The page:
ST. GEORGE — The cities of St. George, Ivins, Santa Clara and Toquerville each issued proclamations over the last few weeks to set November as National American Indian Heritage Month. Although gathering to celebrate Heritage Month may not be possible this year, local American Indian influence will not go unrecognized.
Cities are asked each year by the Color Country Chapter of the National Society Daughters of the American Revolution to present a proclamation in recognition of Heritage Month. The DAR also encourages cities to do something special each year to recognize local Native American culture and influence.
“This is a time to celebrate the culture and heritage of these remarkable Americans,” St. George Mayor Jon Pike said in a statement. The city of St. George presented its proclamation on Oct. 23. “The contributions of American Indians have enhanced the freedom, prosperity and greatness of America today, and their customs and traditions are respected and celebrated as part of a rich legacy throughout our country, state and city.”
Recognizing the unique traditions and culture of Native Americans is very important on a local level, Santa Clara City Councilman Jarett Waite said in an email to St. George News. Santa Clara City Council presented its proclamation on Oct. 28.
“It’s especially meaningful for me because of our proximity to the Shivwits Band of Paiutes, as well as our community heritage,” Waite said. “I hope our citizens will spend some time this month learning about and reflecting on the traditions and contemporary issues of Native Americans in our area.”
Waite added that the mural on Santa Clara Drive, which was created in July by a Cedar Band of Paiutes artist, is a great place to start. The City Council allowed the mural to be painted after clearing it with local tribes to make sure their views were respected.
“I think it turned out amazing,” Waite said.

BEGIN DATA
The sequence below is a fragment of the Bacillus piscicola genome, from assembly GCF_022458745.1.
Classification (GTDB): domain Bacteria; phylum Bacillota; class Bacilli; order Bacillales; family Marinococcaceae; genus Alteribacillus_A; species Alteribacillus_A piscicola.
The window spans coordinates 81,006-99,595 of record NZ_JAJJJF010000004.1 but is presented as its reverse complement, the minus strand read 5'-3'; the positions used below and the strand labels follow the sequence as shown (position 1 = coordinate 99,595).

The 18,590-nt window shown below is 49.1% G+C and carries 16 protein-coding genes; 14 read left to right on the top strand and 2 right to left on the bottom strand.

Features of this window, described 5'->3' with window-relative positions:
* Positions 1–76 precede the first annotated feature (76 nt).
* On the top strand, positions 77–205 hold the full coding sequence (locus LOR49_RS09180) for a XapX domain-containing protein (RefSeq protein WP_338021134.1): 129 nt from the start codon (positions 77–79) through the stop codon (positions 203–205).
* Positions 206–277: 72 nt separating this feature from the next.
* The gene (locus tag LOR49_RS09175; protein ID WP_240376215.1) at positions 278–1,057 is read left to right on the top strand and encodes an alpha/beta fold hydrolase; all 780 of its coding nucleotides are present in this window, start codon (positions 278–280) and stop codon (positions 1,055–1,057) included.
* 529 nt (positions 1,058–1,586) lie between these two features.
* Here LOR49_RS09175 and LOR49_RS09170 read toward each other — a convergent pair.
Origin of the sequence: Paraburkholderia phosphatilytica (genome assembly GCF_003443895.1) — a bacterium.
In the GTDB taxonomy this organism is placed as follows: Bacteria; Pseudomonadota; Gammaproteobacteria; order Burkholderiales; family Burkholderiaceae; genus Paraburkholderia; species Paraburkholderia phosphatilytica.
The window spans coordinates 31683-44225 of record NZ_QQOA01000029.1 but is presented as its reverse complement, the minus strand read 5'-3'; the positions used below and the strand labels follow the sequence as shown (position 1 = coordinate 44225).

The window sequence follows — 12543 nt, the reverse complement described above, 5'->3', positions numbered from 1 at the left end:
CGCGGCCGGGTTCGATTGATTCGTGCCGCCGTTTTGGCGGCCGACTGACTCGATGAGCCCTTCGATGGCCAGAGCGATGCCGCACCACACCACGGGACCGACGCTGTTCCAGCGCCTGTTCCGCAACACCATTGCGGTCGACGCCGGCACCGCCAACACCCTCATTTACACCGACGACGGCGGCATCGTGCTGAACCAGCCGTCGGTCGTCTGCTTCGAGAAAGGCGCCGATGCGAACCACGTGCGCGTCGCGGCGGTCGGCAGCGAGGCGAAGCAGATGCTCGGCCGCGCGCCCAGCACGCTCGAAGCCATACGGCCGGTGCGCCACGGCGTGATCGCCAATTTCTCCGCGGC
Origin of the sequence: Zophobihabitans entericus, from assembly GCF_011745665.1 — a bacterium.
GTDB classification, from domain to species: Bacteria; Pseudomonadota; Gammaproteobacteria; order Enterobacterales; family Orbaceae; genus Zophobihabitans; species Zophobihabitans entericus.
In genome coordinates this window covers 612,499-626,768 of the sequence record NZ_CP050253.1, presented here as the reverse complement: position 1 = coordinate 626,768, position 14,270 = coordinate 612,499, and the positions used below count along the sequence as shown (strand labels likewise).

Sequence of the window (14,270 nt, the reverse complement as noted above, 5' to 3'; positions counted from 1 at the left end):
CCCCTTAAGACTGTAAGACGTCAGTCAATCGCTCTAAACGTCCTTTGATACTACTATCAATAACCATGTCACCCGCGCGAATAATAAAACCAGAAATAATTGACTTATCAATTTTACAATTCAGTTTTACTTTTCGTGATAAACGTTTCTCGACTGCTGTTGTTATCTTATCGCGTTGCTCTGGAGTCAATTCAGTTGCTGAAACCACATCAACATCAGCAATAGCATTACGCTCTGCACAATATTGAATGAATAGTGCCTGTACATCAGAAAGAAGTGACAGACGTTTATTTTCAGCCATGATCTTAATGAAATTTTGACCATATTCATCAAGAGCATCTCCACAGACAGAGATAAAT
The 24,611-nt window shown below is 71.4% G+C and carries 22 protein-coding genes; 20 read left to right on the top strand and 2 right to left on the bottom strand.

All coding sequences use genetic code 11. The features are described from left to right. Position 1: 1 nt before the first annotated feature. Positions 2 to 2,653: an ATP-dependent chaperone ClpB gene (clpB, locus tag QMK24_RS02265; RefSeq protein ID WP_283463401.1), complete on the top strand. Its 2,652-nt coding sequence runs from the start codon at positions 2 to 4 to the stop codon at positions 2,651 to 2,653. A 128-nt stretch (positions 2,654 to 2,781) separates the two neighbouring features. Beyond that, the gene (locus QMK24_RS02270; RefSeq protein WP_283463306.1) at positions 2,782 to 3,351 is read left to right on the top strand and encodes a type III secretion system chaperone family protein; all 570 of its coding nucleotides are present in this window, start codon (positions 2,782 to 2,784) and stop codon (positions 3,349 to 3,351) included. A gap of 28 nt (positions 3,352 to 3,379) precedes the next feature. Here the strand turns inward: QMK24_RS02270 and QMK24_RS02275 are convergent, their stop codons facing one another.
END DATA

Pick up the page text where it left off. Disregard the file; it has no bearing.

Last year, the city of Toquerville planted a tree to celebrate Heritage Month. Other cities have celebrated by gathering or learning about the Paiute language in the past. This year, the DAR is holding a book drive for books about American Indian culture and history or general American history, which the DAR will donate to the Shivwits Reservation for grades K-12.
“We’re recognizing during the month (American Indians’) contribution to our culture and society,” Valerie King, regent of the Color Country Chapter, said. “And to show that, we are conducting a book drive, choosing books that highlight those contributions that will be be donated to the local Shivwits youth for their reading enjoyment and help preserve their history too.”
Recognizing American Indian contribution and culture is all well and good, Shivwits Tribal Councilman Glenn Rogers said, but local communities could do more to honor the area’s tribes.
“I think they should somehow approach us and ask us what our thoughts are,” Rogers said. “Have a little more respect for the Paiutes in this area, not to just come on this land. They think they know what this is and what that is.”
Paiutes could teach people a lot about how to live off the land if they would ask, Rogers said. He notices people coming to the reservation to take photos of the big red mountain above Ivins and writing on the rocks.
“People don’t respect it in that way,” he said. “Just have respect for it, you know. Put it in your head and look at it.”
For more information about the DAR’s book drive, contact the Color Country chapter through their Facebook page, Color Country Chapter NSDAR, or email [email protected]
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